Tuesday, July 31, 2007

A brief argument against Mary's Sinlessness

So I was listening to the 1987 debate between Catholic Answers founder Karl Keating and fundy KJV-Only-ist Peter Ruckman while I was moving to our new apt. And it's highly entertaining. And much to my surprise, one of the fundamentalists there actually asked a good question of Karl Keating. I could hardly believe it...

So Joseph and Mary go to present the infant Jesus at the temple and bring an offering. What's the offering for? A sin offering. Hmm, guess it was just an offering she gave just for the heck of it.

22 comments:

Lucian said...

... You mean, just like Christ was baptised just for the heck of it, right? (And watch Your mouth with these things -- some words just DON'T belong together in the same sentence, if You know what I mean).

Rhology said...

The difference between us, Lucian, is that one of us goes to the text to see what it says.

Matthew 3:11-15

I didn't see any mention of Mary doing or saying anythg special when she presented her sin offering. Why wouldn't she? She was a sinner saved by grace just like me.

Besides, aren't you Orthodox? You don't have a dogma of Immaculate Conception...

David Bryan said...

Indeed we don't. Makes it nice to show a difference between ancestral sin (which the Theotokos most certainly did have) and personal sin (which is not a dogma either way). Either way, Mary had sin to atone for, sin that was encoded in the very blood that had been defiled by her ancestral sin.

Lucian's point, though, was that Christ was baptized, yet not for the reason that most folks were -- for the remission of sins. It was done to fulfill righteousness, not necessarily to purge sin. Why could it not be so in this case? Why could the Theotokos not take her child to the temple to fulfill all rightousness (as indeed she would, regardless) yet without any real need for purification?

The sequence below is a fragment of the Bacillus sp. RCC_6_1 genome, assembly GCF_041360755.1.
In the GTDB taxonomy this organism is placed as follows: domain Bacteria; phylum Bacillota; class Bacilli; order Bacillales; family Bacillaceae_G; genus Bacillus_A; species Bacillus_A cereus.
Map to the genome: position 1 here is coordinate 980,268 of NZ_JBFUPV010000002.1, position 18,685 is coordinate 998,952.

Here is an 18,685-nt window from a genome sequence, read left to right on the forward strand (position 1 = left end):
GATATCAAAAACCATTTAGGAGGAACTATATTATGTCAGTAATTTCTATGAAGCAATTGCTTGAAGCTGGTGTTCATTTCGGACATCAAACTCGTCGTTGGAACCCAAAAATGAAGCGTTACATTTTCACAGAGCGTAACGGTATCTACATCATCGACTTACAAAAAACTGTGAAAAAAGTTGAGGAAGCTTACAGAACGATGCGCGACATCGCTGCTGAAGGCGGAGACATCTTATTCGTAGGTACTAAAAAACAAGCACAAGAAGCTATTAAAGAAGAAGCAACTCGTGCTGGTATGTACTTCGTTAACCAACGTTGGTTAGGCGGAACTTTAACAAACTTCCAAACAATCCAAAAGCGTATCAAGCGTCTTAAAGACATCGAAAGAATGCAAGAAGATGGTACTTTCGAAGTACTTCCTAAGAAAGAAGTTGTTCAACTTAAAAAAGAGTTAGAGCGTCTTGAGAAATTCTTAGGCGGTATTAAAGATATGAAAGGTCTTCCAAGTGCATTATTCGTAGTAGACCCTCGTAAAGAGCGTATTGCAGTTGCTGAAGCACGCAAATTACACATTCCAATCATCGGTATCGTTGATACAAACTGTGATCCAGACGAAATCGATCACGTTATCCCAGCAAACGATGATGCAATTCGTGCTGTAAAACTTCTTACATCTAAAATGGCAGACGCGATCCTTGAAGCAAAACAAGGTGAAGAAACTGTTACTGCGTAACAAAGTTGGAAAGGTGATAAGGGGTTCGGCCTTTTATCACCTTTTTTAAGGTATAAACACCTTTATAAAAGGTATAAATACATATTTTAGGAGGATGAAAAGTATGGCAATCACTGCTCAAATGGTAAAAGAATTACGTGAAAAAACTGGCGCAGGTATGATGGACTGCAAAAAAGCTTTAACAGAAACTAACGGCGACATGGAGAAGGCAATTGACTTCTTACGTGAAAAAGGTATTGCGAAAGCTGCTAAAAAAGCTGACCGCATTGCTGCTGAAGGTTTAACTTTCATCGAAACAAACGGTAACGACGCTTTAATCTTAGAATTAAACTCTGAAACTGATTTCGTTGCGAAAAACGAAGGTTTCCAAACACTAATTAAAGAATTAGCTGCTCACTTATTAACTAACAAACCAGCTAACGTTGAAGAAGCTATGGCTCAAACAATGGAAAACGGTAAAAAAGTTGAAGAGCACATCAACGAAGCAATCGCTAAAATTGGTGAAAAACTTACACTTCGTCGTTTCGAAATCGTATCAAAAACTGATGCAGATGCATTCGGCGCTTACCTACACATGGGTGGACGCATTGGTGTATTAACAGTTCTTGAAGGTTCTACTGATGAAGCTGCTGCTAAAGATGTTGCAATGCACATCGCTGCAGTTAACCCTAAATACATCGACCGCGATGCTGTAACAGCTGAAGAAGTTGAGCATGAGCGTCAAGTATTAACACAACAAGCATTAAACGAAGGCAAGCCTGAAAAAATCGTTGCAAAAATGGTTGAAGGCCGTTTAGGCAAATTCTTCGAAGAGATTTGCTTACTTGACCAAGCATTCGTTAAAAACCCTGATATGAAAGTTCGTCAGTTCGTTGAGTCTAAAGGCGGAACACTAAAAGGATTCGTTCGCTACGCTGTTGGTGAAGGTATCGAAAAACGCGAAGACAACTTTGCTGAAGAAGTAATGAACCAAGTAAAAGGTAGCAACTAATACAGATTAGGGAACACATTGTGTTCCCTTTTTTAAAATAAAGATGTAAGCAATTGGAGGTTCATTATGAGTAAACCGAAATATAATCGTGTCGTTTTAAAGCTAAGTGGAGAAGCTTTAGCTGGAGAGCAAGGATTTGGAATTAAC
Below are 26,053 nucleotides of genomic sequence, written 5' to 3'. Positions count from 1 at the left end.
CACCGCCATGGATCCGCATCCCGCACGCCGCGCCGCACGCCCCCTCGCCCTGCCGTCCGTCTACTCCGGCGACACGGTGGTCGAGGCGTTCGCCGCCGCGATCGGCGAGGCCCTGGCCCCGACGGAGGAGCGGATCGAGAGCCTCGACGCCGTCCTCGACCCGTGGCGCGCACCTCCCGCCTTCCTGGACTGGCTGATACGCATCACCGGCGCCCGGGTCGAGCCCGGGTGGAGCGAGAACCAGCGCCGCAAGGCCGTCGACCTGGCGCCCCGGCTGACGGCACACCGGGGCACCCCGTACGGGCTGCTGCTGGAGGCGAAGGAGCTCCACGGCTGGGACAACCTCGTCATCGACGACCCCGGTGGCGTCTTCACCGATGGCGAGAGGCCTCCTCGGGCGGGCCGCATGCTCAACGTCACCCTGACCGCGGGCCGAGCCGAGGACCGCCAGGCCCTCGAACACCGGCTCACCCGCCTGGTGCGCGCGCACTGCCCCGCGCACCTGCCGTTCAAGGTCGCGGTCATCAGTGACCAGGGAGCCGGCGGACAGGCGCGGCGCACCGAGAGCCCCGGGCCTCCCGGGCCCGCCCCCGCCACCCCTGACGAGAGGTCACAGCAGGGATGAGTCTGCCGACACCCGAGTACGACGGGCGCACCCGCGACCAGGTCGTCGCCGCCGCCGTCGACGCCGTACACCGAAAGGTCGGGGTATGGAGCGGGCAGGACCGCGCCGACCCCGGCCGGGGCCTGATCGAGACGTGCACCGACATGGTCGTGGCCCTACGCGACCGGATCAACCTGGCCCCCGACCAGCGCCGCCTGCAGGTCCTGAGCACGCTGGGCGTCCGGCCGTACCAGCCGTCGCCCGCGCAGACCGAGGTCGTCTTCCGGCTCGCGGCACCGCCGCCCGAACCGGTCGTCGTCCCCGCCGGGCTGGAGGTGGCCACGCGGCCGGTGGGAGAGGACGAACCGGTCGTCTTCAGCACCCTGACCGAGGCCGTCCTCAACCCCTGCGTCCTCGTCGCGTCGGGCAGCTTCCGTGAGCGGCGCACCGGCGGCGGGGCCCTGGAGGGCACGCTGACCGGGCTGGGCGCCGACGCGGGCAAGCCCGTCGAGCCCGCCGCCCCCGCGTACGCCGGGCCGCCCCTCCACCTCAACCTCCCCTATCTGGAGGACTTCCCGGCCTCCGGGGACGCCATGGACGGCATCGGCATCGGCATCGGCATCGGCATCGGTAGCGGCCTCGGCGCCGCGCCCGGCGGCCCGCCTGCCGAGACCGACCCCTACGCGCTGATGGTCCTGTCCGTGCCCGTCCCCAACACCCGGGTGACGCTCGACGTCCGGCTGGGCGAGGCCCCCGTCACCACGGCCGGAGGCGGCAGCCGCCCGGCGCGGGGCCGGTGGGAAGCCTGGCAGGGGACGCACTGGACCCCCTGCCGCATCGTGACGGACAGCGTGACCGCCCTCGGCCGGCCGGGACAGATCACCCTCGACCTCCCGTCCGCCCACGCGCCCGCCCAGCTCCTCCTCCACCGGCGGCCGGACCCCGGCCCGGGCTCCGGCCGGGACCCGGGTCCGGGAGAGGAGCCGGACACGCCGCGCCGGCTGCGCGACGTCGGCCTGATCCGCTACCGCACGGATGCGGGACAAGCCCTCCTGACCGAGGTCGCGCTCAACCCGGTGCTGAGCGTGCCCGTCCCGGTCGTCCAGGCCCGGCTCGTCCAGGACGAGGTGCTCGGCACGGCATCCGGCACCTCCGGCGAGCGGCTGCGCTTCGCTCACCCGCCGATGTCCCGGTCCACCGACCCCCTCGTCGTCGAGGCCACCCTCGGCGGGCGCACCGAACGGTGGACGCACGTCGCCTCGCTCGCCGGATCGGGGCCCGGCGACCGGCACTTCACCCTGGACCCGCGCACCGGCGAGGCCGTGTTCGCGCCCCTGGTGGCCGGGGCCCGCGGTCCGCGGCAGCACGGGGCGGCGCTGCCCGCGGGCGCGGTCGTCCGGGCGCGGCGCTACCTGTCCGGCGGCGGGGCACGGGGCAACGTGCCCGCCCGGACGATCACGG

Again, I don't hold that Mary was free of ancestral sin (hence the need for purification), but even if she were, this is no prooftext against it, imo.

Rhology said...

One reason one should not assume that it was the same as Christ's baptism is, as I pointed out, Mary made no statement about it. It wasn't a special thing. It was just a matter of course, which was normal b/c she was a normal girl chosen by God b/c of His good pleasure.

David Bryan said...

"It wasn't a special thing. It was just a matter of course, which was normal b/c she was a normal girl chosen by God b/c of His good pleasure."

Neither does the Bible mention the above.

Rhology said...

So I'm just supposed to assume that she was NOT a normal girl, that she was special b/c of sthg other than God's choice, that she was sin-free even though she offered a sin offering and nothing else is known of her spirituality except her willingness to take custody of her crazy Son, rush Him to do miracles, and be among His disciples after His resurrection?

David Bryan said...

You would have to assume that--though she was highly favored and full of Grace, and the Lord was with her, as well as her worthiness to be called "blessed"--if you only looked to the canonical Scriptures for your knowledge of her life, sure.

Lucian said...

So Baptism isn't about sin? (That's what You're saying?).

"In one baptism unto the remission of sins", for instance.

Lucian said...

Rhology,

BTW, do Protestants believe that the Mother of God remained a virgin in the moments immediately following the Lord's birth? ... Or do they believe that she gave birth in child-labor, and/or that she lost her virginity by giving birth to Christ? Thanx.

Rhology said...

David Bryan said:

as well as her worthiness to be called "blessed"